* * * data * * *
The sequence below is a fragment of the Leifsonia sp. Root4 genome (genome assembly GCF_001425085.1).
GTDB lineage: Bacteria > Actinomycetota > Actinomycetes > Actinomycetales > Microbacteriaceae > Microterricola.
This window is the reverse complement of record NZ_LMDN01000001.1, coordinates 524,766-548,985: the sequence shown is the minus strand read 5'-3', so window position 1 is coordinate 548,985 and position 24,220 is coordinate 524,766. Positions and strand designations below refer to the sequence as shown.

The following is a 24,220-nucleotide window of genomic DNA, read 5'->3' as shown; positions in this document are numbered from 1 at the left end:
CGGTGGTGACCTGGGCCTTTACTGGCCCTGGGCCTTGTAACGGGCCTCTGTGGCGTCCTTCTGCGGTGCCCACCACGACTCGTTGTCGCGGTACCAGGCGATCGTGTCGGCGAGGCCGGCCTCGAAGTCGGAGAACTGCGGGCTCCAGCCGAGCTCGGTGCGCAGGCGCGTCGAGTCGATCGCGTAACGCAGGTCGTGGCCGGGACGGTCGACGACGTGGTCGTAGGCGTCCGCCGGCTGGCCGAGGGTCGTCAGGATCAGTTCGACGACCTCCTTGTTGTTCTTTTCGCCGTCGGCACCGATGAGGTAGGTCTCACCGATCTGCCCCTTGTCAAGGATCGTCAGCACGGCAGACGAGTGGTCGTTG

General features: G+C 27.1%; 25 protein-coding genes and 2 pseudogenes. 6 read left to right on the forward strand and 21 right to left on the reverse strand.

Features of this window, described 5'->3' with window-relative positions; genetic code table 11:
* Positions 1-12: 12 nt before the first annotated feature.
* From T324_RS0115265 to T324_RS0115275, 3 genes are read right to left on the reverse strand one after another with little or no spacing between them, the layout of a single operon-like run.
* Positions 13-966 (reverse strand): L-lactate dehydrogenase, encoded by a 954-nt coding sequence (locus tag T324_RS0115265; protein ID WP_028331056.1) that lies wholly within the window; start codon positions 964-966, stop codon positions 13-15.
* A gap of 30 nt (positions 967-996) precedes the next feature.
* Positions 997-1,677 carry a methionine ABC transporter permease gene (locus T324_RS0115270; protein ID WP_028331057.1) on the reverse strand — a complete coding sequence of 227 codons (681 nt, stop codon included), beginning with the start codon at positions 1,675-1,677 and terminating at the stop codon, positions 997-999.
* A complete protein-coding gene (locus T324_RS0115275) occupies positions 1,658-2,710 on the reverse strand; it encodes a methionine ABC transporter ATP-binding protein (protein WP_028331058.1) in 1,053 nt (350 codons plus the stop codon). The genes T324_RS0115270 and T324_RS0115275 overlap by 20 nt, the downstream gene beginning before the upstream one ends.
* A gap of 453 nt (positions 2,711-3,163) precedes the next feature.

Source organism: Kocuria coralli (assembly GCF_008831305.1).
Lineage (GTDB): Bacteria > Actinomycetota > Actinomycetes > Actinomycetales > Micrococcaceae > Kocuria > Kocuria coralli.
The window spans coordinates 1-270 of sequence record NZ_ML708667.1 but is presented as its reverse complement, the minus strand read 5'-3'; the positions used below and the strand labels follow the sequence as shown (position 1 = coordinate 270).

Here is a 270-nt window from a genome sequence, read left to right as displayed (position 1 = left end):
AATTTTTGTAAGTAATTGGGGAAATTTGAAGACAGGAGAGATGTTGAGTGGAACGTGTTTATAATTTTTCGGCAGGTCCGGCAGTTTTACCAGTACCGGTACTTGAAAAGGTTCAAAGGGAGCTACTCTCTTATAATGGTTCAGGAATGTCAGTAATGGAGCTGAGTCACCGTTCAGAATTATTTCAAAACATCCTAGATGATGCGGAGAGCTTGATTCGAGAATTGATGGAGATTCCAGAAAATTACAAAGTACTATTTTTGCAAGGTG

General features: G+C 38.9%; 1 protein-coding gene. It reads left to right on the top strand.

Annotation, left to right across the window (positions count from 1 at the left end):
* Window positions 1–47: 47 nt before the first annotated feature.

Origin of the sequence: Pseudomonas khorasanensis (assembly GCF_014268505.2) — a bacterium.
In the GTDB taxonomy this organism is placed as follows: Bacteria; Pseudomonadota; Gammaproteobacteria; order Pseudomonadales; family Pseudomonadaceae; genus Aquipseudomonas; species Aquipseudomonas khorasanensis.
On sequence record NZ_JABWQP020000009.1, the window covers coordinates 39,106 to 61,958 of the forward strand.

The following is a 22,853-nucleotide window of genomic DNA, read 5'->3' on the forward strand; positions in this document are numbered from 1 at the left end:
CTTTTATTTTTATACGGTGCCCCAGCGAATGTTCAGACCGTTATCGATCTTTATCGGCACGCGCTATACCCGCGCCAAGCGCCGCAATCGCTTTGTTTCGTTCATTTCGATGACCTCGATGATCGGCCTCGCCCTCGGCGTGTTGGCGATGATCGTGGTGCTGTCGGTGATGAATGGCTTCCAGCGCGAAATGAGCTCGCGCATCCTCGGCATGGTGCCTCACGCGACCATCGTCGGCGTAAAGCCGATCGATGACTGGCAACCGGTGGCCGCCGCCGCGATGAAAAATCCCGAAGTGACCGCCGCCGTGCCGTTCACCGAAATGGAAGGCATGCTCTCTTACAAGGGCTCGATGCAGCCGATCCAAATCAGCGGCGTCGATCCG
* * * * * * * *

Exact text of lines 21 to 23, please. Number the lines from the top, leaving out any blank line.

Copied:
Annotation, left to right across the window (positions count from 1 at the left end):
* Window positions 1–47: 47 nt before the first annotated feature.

Origin of the sequence: Pseudomonas khorasanensis (assembly GCF_014268505.2) — a bacterium.